Frequency of hospitalization in patients diagnosed with congenital talipes equinovarus (CTEV)
Original Article, Pol J Public Health 2015;125(4): 219-222
PIOTR OKOŃSKI1, PATRYCJA MISZTAL-OKOŃSKA2, MAREK OKOŃSKI3,
PIOTR KSIĄŻEK4, MARIUSZ GONIEWICZ2
1 Orthopaedic and Rehabilitation Supply Centre MUSI Lublin sp. z o.o., Poland
2 Department of Emergency Medicine, Medical University of Lublin, Poland
3 Children’s Orthopaedic Clinic and Rehabilitation Department, Medical University of Lublin, Poland
4 Chair and Department of Public Health, Medical University of Lublin, Poland
Introduction. Congenital talipes equinovarus (CTEV), also called clubfoot is the second after congenital dysplasia of the hip (CDH) most frequently occurring congenital limb defect. In Europe the deformity affects 1-2 newborns in 1000 live births.
Aim. The aim of the study was to determine frequency of the deformity among other reasons for hospitalization, as well as depicting the profile of patients treated for clubfoot.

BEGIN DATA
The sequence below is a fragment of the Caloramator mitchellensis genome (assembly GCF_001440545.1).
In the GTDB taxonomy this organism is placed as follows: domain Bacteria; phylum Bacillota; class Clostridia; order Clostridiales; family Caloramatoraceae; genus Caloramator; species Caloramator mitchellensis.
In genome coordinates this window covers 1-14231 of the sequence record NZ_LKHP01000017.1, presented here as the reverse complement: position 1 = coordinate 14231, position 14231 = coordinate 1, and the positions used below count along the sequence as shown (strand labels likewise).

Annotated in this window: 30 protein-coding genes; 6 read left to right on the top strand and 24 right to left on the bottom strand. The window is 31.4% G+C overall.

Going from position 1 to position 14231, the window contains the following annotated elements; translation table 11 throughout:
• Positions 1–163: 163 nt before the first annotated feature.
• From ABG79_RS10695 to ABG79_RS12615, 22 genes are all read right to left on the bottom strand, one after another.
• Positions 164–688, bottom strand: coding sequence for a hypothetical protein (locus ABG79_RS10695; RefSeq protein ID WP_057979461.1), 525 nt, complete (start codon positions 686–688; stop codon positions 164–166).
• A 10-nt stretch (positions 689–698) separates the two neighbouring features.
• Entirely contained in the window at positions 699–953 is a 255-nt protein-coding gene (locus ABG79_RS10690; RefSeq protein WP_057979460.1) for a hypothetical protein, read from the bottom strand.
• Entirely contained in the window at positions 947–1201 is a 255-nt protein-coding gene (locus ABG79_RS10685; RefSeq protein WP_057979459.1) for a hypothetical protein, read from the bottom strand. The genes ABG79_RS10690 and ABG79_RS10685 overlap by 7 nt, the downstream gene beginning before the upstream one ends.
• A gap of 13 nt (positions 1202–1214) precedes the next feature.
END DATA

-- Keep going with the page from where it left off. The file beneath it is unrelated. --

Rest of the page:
Material and methods. Study method was the analysis of medical documentation from two Orthopaedic Wards of Prof. Antoni Gębala Children’s Hospital of Lublin. Medical records of patients treated for congenital talipes equinovarus (IDC 10-Q66.0) between 2008 and 2013 were the study material.
Results. Results of the study show that in the analyzed period of time 310 children were hospitalized for clubfoot in hospotal. 39.35% (n=122) of the total number of patients were girls and 60.65% (n=188) were boys. The average age of patients was 3.69 years, (Me=1.09 years). Average age of girls was 4.17 (Me=1.35 years) and boys 3.89 (Me=0.83 years). The most numerous group consisted of infants up to 1 year (n=154; 49.68%).
Conclusions. Clubfoot affects boys twice as often as girls. Moreover, in the examined hospital the average length of stay for patients with clubfoot has decreased. The research reveals that the average hospitalization length in children with congenital talipes equinovarus is systematically decreasing. The study shows that the number of patients being admitted to the Children’s Orthopedics Institute of the Hospital is increasing while the number of patients with clubfoot remains on the same level.
congenital talipes equinovarus, clubfoot, lower limb defect, foot deformity.